The acid acceptors, molecular weight regulators and catalysts employed in the process of preparing polycarbonates are well known in the art and may be any of those commonly used to prepare polycarbonates.
It will thus be seen that the objects set forth above among those made apparent from the preceding description are efliciently attained and since certain changes may be made in carrying out the above process and in the composition set forth without departing from the scope of this invention, it is intended that all matters contained in the above description shall be interpreted as illustrative and not in a limiting sense.
What is claimed is:
1. A thermally stable polycarbonate composition consisting of in admixture an aromatic polycarbonate and 0.05 to about 2.0 weight percent of an additive selected from the group consisting of the barium and cadmium salts of unsubstituted and chloro or bromo substituted phenyl phosphinic acids and unsubstituted and chloro or bromo substituted monoand diphenyl phosphoric acids, and mixtures thereof; said aromatic polycarbonate being selected from the group consisting of (1) a copolymer of an unsubstituted dihydric phenol and a halogen-substituted dihydric phenol and (2) a blend consisting of (1) with a homopolymer of an unsubstituted dihydric phenol; said halogen being selected from the group consisting of bromine and chlorine.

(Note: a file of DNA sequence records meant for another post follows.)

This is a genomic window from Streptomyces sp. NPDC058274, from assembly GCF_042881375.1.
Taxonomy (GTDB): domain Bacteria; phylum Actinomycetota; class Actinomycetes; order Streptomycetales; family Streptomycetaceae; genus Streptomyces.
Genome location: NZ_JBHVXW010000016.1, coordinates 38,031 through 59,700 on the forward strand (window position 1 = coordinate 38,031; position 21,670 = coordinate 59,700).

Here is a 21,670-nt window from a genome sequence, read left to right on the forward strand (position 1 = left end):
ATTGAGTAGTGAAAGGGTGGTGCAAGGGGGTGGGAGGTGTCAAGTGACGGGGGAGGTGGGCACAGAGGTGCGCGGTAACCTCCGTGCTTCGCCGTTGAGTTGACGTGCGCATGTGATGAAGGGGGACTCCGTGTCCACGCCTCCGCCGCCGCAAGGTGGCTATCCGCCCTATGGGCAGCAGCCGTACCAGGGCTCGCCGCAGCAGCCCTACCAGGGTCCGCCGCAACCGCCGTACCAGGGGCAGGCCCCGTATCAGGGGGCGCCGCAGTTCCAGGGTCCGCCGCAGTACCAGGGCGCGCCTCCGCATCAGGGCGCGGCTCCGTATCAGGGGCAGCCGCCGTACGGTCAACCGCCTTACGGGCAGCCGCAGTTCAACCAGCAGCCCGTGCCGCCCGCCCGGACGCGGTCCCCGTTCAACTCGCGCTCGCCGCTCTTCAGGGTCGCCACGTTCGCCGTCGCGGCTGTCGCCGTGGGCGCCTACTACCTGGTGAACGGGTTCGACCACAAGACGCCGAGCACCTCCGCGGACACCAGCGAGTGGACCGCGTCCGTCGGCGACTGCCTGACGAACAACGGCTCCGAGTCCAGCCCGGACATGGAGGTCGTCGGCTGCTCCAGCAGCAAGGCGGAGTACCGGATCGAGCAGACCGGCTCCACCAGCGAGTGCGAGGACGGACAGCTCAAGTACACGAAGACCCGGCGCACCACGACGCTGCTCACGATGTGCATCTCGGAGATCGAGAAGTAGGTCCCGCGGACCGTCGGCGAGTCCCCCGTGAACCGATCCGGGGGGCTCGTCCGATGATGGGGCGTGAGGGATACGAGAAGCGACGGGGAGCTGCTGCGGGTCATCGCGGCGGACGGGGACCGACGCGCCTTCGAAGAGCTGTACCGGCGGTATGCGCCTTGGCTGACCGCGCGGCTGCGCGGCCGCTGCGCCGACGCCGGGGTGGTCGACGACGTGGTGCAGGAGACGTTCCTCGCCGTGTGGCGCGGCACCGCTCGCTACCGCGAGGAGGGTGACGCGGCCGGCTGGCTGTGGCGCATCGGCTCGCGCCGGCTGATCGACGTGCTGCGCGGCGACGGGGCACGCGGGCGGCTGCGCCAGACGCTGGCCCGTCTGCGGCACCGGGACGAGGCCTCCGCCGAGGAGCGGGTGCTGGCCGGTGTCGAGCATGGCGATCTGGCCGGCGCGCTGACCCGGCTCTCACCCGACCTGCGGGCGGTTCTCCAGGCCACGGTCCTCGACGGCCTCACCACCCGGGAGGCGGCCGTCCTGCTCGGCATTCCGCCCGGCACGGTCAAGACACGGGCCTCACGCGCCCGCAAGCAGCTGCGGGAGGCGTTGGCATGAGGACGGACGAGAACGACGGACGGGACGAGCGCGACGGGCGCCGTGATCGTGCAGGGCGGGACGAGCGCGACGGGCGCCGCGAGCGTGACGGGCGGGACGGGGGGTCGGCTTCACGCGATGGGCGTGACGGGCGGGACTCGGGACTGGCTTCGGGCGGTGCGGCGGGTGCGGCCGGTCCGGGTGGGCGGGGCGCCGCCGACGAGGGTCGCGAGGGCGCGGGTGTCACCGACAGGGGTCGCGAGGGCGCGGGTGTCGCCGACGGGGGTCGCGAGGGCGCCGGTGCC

2. The composition of claim 1 wherein the aromatic polycarbonate is a mixture of 30-99 weight percent of a homopolymer of a dihydric phenol and, correspondingly, -1 weight percent of a copolymer of 2575 weight percent of a dihydric phenol and -25 weight percent of a tetrahalogenated dihydric phenol.
3. The composition of claim 1 wherein the substituted phenyl phosphinic acid is trichlorophenyl phosphinic acid.
4. The composition of claim 1 wherein the substituted diphenyl phosphoric acid is bis(2,4,6-trichlorophenyl) phosphoric acid.
5. The composition of claim 1 wherein the additive is cadmium bis(2,4,6-trichlorophenyl) phosphate.
6. The composition of claim 1 wherein the additive is barium phenyl-phosphinate.
7. The composition of claim 1 wherein the dihydric phenol is 2,2-bis(4-hydroxyphenyl) propane.
8. The composition of claim 1 wherein the halogen substituted dihydric phenol is 2,2-(3,3',5,5'-tetrabromo- 4,4-dihydroxy-diphenyl) propane.
References Cited UNITED STATES PATENTS WILLIAM H. SHORT, Primary Examiner E. WOODBERRY, Assistant Examiner U.S. Cl. X.R.